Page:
Nearly 70% say it is becoming even more difficult to go by what brands say and do
Dubai: Middle East businesses are facing a trust deficit… and it has reached alarming levels.
As much as 69 per cent of Middle East respondents in a new study by Ford Motor Co. say it’s becoming even more difficult to “trust” what companies say and do. And here’s the most worrying part for businesses – 67 per cent surveyed worldwide went on to say that “Once a brand loses my trust, there is no getting it back”.
“Historically, trust in a brand rested largely on the quality of the product or service delivered,” said Sheryl Connelly, Ford’s Global Consumer Trends and Futuring Manager. (In other words, Connelly does a lot of crystal ball gazing to get a bead on what the next big thing could be all about.)
“Yet, there is growing interest on the unseen elements of trust – How is the product manufactured? From where are the raw materials sourced? What measures are done to protect the workforce?”
Big on values
The “value” factor is taking on epic proportions – consumers no longer want to go by a brand’s product or service credentials. They want to know what the brand actually stands for – and brand owners better come up with a few of them.
“There’s growing interest in the unseen elements of building consumer trust,” says the Ford report, titled 2020 Looking Further with Ford Trends Report. “Consumers want to believe that companies are doing the right thing – but they need to see behind the curtain to believe it.
“The rate of change globally has been on the rise – and without the trust in the institutions, brands and peers to rely on, a majority of people are feeling extremely overwhelmed.”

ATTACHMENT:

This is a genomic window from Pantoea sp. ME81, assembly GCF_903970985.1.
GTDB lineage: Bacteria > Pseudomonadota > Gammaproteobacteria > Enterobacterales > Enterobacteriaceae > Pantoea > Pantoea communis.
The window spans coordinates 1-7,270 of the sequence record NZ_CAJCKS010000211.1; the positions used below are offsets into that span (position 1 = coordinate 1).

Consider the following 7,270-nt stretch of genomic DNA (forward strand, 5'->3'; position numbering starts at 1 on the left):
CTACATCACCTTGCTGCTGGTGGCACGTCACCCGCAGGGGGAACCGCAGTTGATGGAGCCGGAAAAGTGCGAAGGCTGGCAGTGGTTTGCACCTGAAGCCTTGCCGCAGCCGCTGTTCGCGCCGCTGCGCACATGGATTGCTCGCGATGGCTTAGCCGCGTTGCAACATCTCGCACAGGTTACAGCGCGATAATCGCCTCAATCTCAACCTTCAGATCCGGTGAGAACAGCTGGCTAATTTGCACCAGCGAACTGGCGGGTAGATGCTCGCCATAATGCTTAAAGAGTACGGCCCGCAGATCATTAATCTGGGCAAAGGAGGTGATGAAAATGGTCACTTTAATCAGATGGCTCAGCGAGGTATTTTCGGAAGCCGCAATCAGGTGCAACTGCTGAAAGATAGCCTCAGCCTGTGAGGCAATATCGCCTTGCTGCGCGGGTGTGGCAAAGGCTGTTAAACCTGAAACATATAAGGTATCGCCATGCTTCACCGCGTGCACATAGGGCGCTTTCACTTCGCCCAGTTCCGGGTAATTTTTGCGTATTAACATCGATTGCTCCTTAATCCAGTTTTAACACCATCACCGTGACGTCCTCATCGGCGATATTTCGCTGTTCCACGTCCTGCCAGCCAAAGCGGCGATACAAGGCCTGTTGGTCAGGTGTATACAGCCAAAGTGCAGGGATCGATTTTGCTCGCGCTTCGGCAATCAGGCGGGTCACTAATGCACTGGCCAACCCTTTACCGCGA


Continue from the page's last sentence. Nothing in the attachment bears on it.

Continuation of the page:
And consumers want brands to reflect their values, and are asking brands to move from a “product-based mindset to a values-based mindset”. But it has not reached a point where brands are feeling the acute pain of lost sales. “Fifty-nine per cent of adults globally say they care more about purchase convenience than brand values, while only 54 per cent of Middle East adults put convenience above brand values,” the report notes.
“As internet commerce grows, so do expectations for brands; 67 per cent agree with the statement: “I have higher expectations for brands than I did in the past”.
Climate change is hot air
Greta Thunberg, the Swedish activist, will certainly not like this bit. The Ford survey reckons that while people do pay a lot of heed to climate change, “that worry isn’t translating into urgency: 64 per cent of people who aren’t changing their behaviour to help fight climate change say they think they can’t make a difference.”
But their Middle East counterparts seem to be of a different mindset – 72 per cent are “actively changing their behaviour to help in the fight against climate change”.
Secondhand is OK
There is also a growing acceptance to go for pre-owned stuff, which Connelly calls the “second time around” trend.
“Historically, the notion would evoke images of tattered, broken-down or out-of-date goods,” she added. “Today, sophisticated, market-savvy shoppers are breathing new life into previously owned goods. Indeed, 65 per cent of the people surveyed in the Middle East agreed there is no stigma to secondhand shopping today.” (Among Middle East Gen Zers, those born after 1995, 72 per cent would even prefer to buy used rather than new, as long as there are good options.)
“This has significant implications in the automotive world,” Connelly said. “Worldwide, 42 per cent of the people we surveyed said they only buy pre-owned vehicles.
“So, we must design and engineer for not just the first owner, but the second, third and fourth owners. Ford is now equipping vehicles with over-the-air update technology, making it easy to wirelessly upgrade vehicles with capability and convenience updates that help improve the vehicles over time and keep them fresh long after leaving the lot.”